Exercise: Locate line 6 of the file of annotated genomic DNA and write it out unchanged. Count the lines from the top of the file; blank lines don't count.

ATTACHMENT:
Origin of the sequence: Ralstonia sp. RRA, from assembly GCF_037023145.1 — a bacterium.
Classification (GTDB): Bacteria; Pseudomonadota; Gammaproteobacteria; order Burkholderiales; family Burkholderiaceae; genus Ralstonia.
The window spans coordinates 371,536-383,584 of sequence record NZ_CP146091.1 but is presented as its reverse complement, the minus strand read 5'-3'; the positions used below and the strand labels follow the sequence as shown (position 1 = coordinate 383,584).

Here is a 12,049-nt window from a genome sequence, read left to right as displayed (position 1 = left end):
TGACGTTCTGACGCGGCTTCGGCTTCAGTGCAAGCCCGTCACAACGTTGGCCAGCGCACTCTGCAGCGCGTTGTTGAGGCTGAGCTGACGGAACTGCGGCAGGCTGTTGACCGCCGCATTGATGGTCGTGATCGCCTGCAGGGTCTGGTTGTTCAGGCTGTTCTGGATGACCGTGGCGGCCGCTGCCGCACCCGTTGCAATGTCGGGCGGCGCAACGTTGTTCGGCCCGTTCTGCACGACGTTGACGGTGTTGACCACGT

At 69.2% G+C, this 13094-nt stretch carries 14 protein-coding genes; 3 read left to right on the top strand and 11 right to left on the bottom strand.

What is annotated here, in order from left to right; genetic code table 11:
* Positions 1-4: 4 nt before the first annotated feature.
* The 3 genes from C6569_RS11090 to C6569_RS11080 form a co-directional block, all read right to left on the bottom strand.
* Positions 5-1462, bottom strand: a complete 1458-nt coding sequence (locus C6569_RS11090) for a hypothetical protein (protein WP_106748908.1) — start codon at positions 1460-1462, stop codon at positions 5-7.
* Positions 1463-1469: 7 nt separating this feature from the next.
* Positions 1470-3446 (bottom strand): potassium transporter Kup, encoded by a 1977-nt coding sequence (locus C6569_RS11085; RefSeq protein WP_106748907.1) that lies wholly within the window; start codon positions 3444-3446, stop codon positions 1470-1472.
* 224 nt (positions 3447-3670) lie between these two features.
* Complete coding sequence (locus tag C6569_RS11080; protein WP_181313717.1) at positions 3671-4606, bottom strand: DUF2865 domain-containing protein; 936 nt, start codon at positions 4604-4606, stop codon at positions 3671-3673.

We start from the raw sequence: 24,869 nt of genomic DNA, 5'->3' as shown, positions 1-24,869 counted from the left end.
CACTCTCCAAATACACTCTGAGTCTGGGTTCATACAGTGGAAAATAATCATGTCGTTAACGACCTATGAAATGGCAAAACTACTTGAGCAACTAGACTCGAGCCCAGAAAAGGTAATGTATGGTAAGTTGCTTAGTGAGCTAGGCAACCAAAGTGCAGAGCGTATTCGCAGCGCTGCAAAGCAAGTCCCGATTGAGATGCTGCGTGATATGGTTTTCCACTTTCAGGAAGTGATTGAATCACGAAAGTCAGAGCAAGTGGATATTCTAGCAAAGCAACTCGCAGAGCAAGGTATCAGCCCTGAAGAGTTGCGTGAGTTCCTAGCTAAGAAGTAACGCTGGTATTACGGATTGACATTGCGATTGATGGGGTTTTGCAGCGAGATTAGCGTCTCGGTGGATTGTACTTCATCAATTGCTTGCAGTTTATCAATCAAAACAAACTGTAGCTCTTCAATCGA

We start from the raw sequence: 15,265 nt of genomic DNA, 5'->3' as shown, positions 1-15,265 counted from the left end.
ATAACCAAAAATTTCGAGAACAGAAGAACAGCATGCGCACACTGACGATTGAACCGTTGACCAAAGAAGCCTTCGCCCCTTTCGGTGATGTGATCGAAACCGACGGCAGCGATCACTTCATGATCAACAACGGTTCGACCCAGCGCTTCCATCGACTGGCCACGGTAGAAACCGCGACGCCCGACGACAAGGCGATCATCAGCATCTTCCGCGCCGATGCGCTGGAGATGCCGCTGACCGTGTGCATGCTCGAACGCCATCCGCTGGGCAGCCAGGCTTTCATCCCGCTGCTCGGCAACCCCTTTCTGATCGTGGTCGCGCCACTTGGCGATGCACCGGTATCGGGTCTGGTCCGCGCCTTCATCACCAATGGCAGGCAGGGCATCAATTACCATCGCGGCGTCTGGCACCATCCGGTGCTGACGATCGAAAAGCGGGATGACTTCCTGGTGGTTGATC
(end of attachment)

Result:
At 69.2% G+C, this 13094-nt stretch carries 14 protein-coding genes; 3 read left to right on the top strand and 11 right to left on the bottom strand.